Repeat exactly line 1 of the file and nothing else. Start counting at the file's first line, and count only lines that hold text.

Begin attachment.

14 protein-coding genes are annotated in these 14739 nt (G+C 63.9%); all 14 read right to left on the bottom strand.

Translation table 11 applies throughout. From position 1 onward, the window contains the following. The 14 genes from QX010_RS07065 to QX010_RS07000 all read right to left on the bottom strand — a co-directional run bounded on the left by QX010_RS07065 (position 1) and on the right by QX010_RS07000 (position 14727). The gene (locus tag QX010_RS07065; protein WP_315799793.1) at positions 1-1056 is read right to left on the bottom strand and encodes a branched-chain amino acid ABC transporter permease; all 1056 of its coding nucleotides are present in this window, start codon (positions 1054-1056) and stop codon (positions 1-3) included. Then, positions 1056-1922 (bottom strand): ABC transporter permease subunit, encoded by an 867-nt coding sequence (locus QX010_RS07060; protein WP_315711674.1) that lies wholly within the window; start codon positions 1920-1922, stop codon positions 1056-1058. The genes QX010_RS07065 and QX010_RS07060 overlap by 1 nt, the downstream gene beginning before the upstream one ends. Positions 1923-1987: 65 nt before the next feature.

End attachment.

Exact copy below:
14 protein-coding genes are annotated in these 14739 nt (G+C 63.9%); all 14 read right to left on the bottom strand.